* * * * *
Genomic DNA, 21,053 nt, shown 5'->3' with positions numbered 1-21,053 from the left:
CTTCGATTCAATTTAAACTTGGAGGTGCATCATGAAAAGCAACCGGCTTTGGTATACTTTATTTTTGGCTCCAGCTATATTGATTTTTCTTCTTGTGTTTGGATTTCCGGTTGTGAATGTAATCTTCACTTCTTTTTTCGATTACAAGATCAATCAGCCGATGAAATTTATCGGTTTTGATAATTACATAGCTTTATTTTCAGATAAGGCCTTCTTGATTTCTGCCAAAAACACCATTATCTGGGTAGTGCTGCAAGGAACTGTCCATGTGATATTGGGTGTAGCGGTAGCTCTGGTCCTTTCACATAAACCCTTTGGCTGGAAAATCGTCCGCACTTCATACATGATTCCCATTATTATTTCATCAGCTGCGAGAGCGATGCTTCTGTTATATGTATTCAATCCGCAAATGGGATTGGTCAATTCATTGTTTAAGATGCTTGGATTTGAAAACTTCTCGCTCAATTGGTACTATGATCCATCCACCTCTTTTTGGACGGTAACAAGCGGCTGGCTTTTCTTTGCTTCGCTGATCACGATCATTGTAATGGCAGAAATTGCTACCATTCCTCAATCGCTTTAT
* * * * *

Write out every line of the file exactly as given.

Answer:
Genomic DNA, 21,053 nt, shown 5'->3' with positions numbered 1-21,053 from the left:
CTTCGATTCAATTTAAACTTGGAGGTGCATCATGAAAAGCAACCGGCTTTGGTATACTTTATTTTTGGCTCCAGCTATATTGATTTTTCTTCTTGTGTTTGGATTTCCGGTTGTGAATGTAATCTTCACTTCTTTTTTCGATTACAAGATCAATCAGCCGATGAAATTTATCGGTTTTGATAATTACATAGCTTTATTTTCAGATAAGGCCTTCTTGATTTCTGCCAAAAACACCATTATCTGGGTAGTGCTGCAAGGAACTGTCCATGTGATATTGGGTGTAGCGGTAGCTCTGGTCCTTTCACATAAACCCTTTGGCTGGAAAATCGTCCGCACTTCATACATGATTCCCATTATTATTTCATCAGCTGCGAGAGCGATGCTTCTGTTATATGTATTCAATCCGCAAATGGGATTGGTCAATTCATTGTTTAAGATGCTTGGATTTGAAAACTTCTCGCTCAATTGGTACTATGATCCATCCACCTCTTTTTGGACGGTAACAAGCGGCTGGCTTTTCTTTGCTTCGCTGATCACGATCATTGTAATGGCAGAAATTGCTACCATTCCTCAATCGCTTTAT